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THIS got the Oscar?
down2cabo200014 April 2004
Okay, I get it - Michael Moore is outspoken, tells it like HE wants us to see it and he's a master of that craft. I have seen a lot of documentaries in my twenty-two years on this planet, so I can put my hands on my hips and cluck like chicken about how obvious it was that there was a popularity contest at Oscar's in 2003 when this film was selected, but then again, it was well executed. Maybe I'm just upset about how Michael Moore used THAT platform to express his political views that night, (I know, I know - enough already) but he is truly a unique and gutsy filmmaker. I do look forward to seeing more of his films in the past and it will be interesting to see if they 'nominate' his next film weather or not Oprah endorses it, with fear of what he might say or do on stage. At any rate, keep up the good work.
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canada seems a bit welcoming...
illharmonics001 February 2003
Michael Moore does this country a great justice with this film. He exposes the crazy, ultra-militant underbelly of American culture without spreading a bunch of liberal-slanted accusations that would taint the message. In fact, he has several conservative moments, including one where he doffs his lifetime NRA membership card before Charlton Heston.

Moore is quick to point out the paranoid American blame cycle that is the stain on our collective carpet. When bad things happen (or might happen) Americans are quick to single out the immediately convenient scapegoat, but are hardpressed to focus the microscope on the bigger picture of our progressively crumbling society. Especially as compares to other European nations and the relatively placid Canada, who are made out to be a paragon of virtue by comparison.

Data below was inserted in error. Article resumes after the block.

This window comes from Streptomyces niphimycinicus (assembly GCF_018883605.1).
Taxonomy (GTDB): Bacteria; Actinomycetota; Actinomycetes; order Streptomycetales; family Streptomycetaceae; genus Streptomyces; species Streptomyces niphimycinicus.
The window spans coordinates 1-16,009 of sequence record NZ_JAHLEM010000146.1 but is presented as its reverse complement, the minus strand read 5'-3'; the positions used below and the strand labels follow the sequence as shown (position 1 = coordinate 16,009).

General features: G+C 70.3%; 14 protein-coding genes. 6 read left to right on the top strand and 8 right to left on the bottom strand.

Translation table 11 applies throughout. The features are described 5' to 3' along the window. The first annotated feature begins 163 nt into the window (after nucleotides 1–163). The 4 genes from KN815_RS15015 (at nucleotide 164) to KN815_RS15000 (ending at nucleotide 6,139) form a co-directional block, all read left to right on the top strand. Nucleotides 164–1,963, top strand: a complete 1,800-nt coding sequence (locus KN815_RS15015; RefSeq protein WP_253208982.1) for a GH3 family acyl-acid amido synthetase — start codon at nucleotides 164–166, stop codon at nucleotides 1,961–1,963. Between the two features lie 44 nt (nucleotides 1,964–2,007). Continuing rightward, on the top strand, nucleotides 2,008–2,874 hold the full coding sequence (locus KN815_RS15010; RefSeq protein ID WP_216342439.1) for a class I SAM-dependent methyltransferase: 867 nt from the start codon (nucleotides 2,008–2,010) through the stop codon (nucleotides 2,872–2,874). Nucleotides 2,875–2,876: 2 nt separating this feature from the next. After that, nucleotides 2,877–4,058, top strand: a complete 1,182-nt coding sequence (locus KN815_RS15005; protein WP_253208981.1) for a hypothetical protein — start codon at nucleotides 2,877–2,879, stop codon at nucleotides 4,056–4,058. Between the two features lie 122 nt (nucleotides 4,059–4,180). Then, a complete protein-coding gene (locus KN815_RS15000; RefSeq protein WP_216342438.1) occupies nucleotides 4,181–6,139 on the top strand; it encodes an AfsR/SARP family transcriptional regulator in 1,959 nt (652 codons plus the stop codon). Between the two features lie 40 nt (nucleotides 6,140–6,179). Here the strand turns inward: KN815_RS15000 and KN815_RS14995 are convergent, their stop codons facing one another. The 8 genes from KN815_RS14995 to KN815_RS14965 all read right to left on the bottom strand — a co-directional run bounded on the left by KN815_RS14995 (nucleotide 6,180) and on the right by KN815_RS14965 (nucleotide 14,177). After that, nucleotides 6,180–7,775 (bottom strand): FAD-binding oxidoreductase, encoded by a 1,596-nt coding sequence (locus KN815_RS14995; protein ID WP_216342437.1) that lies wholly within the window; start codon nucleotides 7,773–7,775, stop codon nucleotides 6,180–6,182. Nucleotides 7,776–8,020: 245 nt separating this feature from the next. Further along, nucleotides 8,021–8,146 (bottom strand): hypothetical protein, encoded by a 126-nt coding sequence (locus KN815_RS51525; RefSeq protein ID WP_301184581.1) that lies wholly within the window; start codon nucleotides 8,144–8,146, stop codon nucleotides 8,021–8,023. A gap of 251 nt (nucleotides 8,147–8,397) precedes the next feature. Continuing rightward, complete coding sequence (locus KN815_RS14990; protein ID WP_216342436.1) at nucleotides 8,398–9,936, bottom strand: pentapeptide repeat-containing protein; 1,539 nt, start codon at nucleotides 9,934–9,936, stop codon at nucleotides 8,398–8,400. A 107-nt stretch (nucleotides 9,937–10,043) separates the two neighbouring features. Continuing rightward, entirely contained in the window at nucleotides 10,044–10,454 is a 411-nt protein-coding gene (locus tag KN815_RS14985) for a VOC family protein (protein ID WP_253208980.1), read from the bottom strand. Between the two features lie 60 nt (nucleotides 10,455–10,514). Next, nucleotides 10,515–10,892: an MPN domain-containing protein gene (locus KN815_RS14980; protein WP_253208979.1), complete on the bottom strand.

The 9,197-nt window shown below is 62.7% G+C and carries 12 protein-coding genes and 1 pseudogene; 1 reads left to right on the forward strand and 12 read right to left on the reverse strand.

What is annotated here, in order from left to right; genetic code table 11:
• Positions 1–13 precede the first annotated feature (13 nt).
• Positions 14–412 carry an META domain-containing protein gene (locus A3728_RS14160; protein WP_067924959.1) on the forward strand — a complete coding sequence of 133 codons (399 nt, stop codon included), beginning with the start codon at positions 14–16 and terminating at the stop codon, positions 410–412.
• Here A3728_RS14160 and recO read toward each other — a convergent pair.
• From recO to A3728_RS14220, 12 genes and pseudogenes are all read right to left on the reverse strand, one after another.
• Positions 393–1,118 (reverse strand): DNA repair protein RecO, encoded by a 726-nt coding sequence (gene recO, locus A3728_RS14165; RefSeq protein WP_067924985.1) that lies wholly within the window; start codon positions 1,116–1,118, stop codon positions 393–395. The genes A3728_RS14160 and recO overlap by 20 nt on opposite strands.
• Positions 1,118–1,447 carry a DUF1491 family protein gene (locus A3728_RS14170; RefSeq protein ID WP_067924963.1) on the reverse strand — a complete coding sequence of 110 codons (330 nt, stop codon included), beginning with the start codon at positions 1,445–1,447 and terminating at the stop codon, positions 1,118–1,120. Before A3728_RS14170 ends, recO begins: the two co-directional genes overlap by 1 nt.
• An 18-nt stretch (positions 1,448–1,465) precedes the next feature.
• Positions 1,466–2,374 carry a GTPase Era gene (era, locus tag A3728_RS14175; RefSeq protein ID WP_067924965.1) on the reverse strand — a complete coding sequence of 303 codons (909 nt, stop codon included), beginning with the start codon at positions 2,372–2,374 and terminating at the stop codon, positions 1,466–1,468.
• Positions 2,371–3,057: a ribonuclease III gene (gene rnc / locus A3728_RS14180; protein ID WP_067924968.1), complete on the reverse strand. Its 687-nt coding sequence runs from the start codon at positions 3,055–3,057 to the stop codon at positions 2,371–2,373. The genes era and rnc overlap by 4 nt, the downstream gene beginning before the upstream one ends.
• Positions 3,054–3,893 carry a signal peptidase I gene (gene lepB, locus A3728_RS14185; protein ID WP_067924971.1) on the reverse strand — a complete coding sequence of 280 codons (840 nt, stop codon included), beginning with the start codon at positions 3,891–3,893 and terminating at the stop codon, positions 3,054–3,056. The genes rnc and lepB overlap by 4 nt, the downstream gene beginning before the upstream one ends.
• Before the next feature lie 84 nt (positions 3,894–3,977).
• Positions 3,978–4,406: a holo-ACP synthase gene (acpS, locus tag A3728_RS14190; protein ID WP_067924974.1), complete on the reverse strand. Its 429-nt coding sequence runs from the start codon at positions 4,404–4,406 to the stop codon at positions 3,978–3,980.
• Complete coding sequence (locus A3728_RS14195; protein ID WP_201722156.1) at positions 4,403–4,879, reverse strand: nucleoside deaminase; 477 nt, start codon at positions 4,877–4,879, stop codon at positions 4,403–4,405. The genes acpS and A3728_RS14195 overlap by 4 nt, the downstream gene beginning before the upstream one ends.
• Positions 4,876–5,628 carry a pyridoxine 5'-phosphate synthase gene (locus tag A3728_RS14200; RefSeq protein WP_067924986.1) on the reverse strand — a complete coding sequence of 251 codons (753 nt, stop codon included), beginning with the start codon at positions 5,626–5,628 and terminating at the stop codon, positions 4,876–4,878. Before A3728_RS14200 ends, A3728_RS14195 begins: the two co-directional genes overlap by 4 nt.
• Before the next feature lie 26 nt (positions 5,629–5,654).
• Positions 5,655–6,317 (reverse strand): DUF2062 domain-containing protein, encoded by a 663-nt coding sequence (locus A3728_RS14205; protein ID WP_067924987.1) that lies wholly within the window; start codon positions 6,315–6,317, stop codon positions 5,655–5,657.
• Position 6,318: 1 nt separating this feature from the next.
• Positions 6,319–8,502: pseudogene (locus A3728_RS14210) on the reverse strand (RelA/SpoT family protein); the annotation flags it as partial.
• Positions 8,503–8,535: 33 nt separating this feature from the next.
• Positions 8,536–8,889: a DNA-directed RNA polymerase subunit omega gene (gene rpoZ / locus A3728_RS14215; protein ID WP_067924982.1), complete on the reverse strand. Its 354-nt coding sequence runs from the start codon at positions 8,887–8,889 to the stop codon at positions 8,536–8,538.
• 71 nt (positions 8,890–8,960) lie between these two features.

Between this even-handed film and the fact that I was forced to sign my life over to Selective Service to obtain college funding, I have the funny feeling I'll be seeing the better side of the Great Lakes soon. And to add to this joy, Bowling for Columbine gives any rational thinker the fuel to stand up to the most bigoted, indoctrinated, flag-waving apple pie die for your government pigeon.
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More Infactual Opinion From Moore
Theo Robertson8 August 2004
Is this supposed to be education from Michael Moore ? Okay people prepare to be educated

Moore sets himself up as some working class intellectual but the gist of this documentary is based on stats , half truths and most importantly of all - Points that seem to have been missed out on purpose

For example BOWLING FOR COLUMBINE centres around " America's astronomical murder rate " insinuating that the murder rate in that country is head and above any other country when it's not . Moore misses out the fact that per head of population the USA doesn't have the world's highest murder rate . That unwanted record is held by Mexico . Both Colombia and South Africa have higher murder rates per head of population than the US . He also fails to point out that many American states do have gun bans . New York for example has a total hand gun ban and the penalty for having an automatic weapon there is life imprisonment . He doesn't come out and say that anyone , everywhere in America can pop into any shop and buy as many guns and as much ammo as they want , but he heavily suggests it which misleads the uninformed